The Second Table of the Law

celtic cross
What are the principles in the Bible which are not reflections of their historical settings? This is still an open question and may never be answered satisfactorily, but the Ten Commandments are a good start. In Presbyterian Churches the two tablets of the Ten Commandments are often divided into: 1-4 which deal with our relationship with God and 5-10 which deal with our relationship with others. (Different traditions divide the commandments in different ways. For a discussion of those differences look here.)

The commandments of the second table of the law are: (Exodus 20:12-17; Deuteronomy 5:16-21)

  • Honor your father and your mother, so that your days may be long in the land that the LORD your God is giving you.
  • You shall not murder.
  • You shall not commit adultery.
  • You shall not steal.
  • You shall not bear false witness against your neighbor.
  • You shall not desire, crave or covet anything that belongs to your neighbor.

The Nash Papyrus containing the Ten Commandments and the start of the Shema prayer, ca. 150-100 BC, probably from Fayyum, Egypt, Cambridge University Library, U.K.
The Nash Papyrus containing the Ten Commandments and the start of the Shema prayer, ca. 150-100 BC, probably from Fayyum, Egypt, Cambridge University Library, U.K.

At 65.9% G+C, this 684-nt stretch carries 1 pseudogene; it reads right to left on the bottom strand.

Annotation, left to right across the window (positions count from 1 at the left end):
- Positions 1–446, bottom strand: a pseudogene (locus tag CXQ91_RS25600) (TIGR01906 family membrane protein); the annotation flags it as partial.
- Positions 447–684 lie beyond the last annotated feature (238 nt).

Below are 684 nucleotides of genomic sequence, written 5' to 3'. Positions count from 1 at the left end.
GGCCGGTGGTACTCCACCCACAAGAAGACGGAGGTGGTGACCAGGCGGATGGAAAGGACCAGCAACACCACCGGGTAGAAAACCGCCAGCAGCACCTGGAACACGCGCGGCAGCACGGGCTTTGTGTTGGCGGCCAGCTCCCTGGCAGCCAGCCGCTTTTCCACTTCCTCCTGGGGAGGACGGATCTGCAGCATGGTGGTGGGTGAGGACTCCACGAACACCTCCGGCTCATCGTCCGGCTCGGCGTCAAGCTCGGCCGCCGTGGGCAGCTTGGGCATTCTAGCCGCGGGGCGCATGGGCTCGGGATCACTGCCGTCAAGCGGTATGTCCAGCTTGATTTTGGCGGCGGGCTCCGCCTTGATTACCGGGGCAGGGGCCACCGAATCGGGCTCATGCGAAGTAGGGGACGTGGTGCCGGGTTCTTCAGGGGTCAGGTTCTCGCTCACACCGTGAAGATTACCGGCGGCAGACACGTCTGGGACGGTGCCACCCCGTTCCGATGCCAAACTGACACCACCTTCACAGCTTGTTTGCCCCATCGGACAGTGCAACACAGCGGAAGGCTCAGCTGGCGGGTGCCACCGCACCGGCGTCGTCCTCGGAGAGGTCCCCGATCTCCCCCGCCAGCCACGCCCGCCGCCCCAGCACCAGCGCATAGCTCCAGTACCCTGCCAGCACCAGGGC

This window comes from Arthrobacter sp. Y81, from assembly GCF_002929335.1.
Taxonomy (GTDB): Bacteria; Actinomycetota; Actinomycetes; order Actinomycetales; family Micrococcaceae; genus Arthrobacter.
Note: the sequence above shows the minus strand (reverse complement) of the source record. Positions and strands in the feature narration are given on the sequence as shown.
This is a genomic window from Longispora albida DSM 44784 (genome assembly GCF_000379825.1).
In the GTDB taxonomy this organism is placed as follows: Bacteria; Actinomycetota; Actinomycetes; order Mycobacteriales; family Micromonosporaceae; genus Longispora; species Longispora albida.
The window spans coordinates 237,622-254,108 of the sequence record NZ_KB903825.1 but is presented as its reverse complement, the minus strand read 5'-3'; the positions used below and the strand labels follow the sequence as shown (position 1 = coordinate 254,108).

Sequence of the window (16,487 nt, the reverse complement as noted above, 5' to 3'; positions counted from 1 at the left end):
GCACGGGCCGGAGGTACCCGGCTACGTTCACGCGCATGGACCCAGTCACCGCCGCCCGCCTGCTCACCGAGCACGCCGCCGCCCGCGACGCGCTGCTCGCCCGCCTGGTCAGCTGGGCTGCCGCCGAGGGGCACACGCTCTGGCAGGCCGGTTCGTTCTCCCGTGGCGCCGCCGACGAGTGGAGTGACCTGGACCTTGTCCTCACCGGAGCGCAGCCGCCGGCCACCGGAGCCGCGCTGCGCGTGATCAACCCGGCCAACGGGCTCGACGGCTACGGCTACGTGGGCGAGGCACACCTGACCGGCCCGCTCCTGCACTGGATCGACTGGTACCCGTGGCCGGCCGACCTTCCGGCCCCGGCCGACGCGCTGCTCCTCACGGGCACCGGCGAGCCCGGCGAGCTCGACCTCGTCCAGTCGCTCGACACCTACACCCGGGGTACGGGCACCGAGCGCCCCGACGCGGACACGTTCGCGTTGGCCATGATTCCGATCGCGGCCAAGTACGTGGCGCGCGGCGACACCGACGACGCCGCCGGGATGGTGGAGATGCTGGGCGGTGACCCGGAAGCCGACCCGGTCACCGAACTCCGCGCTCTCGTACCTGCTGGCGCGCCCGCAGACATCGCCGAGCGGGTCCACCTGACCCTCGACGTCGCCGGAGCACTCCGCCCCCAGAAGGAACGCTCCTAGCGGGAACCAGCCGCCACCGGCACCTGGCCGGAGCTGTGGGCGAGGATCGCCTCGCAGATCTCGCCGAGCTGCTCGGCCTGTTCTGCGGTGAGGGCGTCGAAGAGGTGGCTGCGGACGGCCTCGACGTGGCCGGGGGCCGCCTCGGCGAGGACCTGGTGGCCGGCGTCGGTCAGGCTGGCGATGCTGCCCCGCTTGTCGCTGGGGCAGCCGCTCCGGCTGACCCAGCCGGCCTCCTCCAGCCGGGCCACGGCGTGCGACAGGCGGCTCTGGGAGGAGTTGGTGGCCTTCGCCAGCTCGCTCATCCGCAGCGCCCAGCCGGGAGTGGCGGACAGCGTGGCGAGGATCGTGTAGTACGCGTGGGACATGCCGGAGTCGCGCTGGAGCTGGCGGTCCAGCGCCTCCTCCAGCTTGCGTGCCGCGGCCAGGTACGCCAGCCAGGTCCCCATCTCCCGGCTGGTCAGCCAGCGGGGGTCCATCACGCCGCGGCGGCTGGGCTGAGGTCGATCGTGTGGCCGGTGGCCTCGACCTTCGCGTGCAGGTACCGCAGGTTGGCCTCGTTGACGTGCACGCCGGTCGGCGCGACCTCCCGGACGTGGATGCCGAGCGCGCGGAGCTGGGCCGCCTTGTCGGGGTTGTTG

One useful way to begin to understand the second table of the law is to look at the last commandment first. Improper desire is the root of many of the offenses that we associate with these commandments. People lie, steal, violate commitments of faithfulness in intimacy and eventually even kill others all because they want things that aren't properly theirs.

The Golden Rule

A useful summation of the second table of the law is the principle of using our own desires to understand how to treat others. In his Sermon on the Mount, Jesus taught,

"In everything do to others as you would have them do to you; for this is the law and the prophets." (Matthew 7:1)

This passage, also called the Golden Rule, does not teach us specific laws or what we should do in specific instances. It gives us an important tool to test whether something is fair and right. It allows us to look at our human relationships and see if they are consistent. Are we treating others in ways that are ultimately for our own selfish ends or are we treating them in ways that respect their differences as we would like our differences respected.

For Further Study

Catholic Encyclopedia Article
Religious Tolerance dot org
Presbyterian 101 Articles on Social Issues